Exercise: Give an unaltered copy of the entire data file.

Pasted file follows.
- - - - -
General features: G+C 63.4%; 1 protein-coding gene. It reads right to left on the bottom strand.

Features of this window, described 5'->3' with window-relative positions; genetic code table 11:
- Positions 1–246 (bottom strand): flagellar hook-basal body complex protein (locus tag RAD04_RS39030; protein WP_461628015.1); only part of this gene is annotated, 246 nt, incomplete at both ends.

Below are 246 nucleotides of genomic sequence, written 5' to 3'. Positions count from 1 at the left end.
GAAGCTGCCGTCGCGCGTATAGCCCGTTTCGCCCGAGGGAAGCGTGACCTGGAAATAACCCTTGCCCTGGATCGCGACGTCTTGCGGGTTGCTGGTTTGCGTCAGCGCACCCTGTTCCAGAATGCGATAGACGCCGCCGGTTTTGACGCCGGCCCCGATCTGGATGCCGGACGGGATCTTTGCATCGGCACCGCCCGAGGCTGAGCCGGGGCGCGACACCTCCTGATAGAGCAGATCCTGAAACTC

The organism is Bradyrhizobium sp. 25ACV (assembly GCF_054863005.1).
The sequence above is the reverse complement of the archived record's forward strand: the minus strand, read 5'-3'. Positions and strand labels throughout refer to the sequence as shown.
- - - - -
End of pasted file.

General features: G+C 63.4%; 1 protein-coding gene. It reads right to left on the bottom strand.

Features of this window, described 5'->3' with window-relative positions; genetic code table 11:
- Positions 1–246 (bottom strand): flagellar hook-basal body complex protein (locus tag RAD04_RS39030; protein WP_461628015.1); only part of this gene is annotated, 246 nt, incomplete at both ends.

Below are 246 nucleotides of genomic sequence, written 5' to 3'. Positions count from 1 at the left end.
GAAGCTGCCGTCGCGCGTATAGCCCGTTTCGCCCGAGGGAAGCGTGACCTGGAAATAACCCTTGCCCTGGATCGCGACGTCTTGCGGGTTGCTGGTTTGCGTCAGCGCACCCTGTTCCAGAATGCGATAGACGCCGCCGGTTTTGACGCCGGCCCCGATCTGGATGCCGGACGGGATCTTTGCATCGGCACCGCCCGAGGCTGAGCCGGGGCGCGACACCTCCTGATAGAGCAGATCCTGAAACTC

The organism is Bradyrhizobium sp. 25ACV (assembly GCF_054863005.1).
The sequence above is the reverse complement of the archived record's forward strand: the minus strand, read 5'-3'. Positions and strand labels throughout refer to the sequence as shown.